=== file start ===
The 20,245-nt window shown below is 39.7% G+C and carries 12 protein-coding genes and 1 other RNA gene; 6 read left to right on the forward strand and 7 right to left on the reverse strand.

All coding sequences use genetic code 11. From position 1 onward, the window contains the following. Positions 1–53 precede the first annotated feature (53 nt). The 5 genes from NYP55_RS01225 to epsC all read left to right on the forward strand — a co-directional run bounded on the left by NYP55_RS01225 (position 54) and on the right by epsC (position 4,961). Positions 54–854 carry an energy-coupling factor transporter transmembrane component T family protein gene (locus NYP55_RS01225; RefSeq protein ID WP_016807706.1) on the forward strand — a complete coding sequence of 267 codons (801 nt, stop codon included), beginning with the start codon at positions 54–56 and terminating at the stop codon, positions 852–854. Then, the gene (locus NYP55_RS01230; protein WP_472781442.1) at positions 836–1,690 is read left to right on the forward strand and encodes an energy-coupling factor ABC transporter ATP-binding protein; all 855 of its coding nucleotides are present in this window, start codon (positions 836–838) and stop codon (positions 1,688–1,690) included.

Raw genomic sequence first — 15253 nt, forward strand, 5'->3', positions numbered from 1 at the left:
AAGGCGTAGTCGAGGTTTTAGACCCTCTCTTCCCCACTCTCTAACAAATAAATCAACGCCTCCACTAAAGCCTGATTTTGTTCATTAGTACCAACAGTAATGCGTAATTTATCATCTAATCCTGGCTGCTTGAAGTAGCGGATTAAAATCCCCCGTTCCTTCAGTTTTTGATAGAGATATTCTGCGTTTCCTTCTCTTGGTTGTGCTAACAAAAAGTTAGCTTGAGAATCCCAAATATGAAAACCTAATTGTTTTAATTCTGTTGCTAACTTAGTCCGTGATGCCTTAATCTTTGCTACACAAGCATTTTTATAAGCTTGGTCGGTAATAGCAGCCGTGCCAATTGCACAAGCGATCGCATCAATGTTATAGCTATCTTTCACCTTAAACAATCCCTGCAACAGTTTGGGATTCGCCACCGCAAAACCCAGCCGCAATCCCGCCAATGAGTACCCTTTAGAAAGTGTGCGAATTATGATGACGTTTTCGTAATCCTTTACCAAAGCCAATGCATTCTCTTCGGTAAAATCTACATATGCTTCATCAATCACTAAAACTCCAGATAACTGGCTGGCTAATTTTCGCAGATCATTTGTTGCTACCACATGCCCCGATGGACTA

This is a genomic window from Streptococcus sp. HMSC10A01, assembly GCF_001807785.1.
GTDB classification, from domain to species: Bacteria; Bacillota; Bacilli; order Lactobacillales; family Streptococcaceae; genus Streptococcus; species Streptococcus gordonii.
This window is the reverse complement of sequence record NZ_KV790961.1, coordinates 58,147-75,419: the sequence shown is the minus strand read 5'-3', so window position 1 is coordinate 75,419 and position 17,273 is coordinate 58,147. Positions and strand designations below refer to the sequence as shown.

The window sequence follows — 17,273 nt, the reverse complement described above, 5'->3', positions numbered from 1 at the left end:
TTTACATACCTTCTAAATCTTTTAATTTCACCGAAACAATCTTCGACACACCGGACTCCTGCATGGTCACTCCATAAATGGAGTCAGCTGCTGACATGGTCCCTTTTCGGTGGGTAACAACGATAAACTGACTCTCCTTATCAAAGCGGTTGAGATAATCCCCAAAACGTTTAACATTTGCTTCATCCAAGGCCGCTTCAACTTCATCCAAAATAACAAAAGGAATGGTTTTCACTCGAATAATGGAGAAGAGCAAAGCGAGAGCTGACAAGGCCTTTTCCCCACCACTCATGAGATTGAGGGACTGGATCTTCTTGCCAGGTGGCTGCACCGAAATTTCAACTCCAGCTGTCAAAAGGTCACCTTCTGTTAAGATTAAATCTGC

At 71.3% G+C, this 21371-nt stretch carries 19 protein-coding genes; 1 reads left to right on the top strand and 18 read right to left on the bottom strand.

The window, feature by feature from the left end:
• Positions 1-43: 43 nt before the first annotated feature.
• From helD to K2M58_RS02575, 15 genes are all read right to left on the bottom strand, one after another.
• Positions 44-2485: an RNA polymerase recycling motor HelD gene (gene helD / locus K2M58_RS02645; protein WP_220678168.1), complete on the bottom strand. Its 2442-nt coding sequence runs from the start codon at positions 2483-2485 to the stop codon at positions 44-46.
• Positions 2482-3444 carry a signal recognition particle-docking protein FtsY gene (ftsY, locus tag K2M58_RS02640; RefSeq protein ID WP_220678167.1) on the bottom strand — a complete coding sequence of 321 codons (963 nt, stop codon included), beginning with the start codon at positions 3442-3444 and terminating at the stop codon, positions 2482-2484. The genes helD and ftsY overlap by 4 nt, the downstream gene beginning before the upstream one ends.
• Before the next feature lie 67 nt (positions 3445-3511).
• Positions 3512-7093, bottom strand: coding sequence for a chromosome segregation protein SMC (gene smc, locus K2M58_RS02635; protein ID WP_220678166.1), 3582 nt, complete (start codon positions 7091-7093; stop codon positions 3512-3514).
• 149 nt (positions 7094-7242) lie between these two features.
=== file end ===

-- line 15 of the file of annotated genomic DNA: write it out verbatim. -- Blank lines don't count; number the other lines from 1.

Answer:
• Positions 2482-3444 carry a signal recognition particle-docking protein FtsY gene (ftsY, locus tag K2M58_RS02640; RefSeq protein ID WP_220678167.1) on the bottom strand — a complete coding sequence of 321 codons (963 nt, stop codon included), beginning with the start codon at positions 3442-3444 and terminating at the stop codon, positions 2482-2484. The genes helD and ftsY overlap by 4 nt, the downstream gene beginning before the upstream one ends.